Partial Offers - Specified Holder Certificates under Rules 14a-14e and Family Trusts
Published 1 October 2014
Rules 14A to 14E of the Code deal with the scaling of excess acceptances of a partial takeover offer where voting securities in the target company are held by a person on behalf of another person or persons. The rules were introduced into the Code on 1 June 2013 and effectively enable the offeror to “look through” the holder of the securities to the beneficial owners for the purposes of scaling acceptances. This means that the scaling occurs at the ‘owner’ level, not at the level of the holder.
A key component of the rules is that a specified holder must provide a certificate that complies with rule 14D to the offeror and the person who administers the target company’s share register. A specified holder is defined by rule 14A as:
…an offeree under a partial offer who holds target securities [i.e., voting securities in the target company] on behalf of more than 1 specified person, regardless of – (a) whether the holdings are direct or indirect: (b) whether the holder is a custodian or not: (c) the particular arrangements between the specified holder and specified persons.
A specified person is a person on whose behalf a specified holder holds target securities.
At first glance, it can appear that these definitions cover even ordinary family trust arrangements. However, they are not captured by the definitions. Trustees of a discretionary family trust who hold target securities in their capacity as trustees do not normally hold particular target securities for particular beneficiaries. A discretionary trust is usually established for the benefit of a class of persons (e.g., the family of the settlor) and the trustees, subject to the terms of the trust deed, retain control over the assets of the trust, such as target securities.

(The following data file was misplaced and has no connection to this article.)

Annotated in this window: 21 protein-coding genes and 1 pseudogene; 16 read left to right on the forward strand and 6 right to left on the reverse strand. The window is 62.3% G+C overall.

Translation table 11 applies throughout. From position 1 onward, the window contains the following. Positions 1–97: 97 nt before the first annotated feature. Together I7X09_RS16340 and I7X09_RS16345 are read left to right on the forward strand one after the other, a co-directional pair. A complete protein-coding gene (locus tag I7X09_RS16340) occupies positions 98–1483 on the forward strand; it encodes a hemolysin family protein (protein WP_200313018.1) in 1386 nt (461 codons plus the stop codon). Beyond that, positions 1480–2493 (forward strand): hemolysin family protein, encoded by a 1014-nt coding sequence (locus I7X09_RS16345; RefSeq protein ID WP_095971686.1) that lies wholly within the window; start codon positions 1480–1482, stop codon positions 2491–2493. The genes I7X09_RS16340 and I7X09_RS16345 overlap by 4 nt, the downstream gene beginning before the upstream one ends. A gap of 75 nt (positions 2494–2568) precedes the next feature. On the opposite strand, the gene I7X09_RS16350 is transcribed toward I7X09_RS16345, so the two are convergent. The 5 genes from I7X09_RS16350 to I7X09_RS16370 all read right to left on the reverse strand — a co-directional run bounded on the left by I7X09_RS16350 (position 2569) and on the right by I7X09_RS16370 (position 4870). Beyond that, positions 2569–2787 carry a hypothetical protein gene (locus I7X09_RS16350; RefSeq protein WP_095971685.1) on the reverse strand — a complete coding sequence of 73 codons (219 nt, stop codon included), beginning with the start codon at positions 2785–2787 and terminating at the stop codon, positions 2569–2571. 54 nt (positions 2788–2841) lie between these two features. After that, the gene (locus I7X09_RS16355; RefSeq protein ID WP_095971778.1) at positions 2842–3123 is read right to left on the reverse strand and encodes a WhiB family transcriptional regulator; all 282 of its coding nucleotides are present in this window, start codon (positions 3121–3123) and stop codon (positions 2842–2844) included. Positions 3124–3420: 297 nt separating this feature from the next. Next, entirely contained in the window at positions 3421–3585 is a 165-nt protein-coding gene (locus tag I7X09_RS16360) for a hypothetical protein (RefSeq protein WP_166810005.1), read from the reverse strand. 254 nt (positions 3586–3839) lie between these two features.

The trustees of a common family trust in respect of which the beneficiaries are discretionary are not required to provide a rule 14D certificate if they accept the offer.
A careful reading of these new requirements shows that the rules are intended to cover nominee and custodian arrangements, such as where an investment manager holds multiple beneficial owners’ share portfolios, and not ordinary discretionary family trusts. For example, rule 14D requires the specified holder to complete a certificate that states the number of specified persons that have accepted the offer along with the number and class of target securities held by the specified holder on behalf of each such specified person.
Guidance by offeror for family trusts
The trustees of a common discretionary family trust are not required to provide a rule 14D certificate when they accept a partial takeover offer. The Panel suggests that guidance along the following lines should be stated in offer documents for partial offers to ensure that offerees are clear about their obligations when they accept:
The trustees of a common family trust in respect of which the beneficiaries are discretionary are not required to provide a rule 14D certificate if they accept the offer. However, if the trust arrangements are such that separate beneficiaries of the trust can direct the trustees as to whether to accept the offer for that beneficiary’s portion of the shares, then a rule 14D certificate must be provided if the offer is accepted.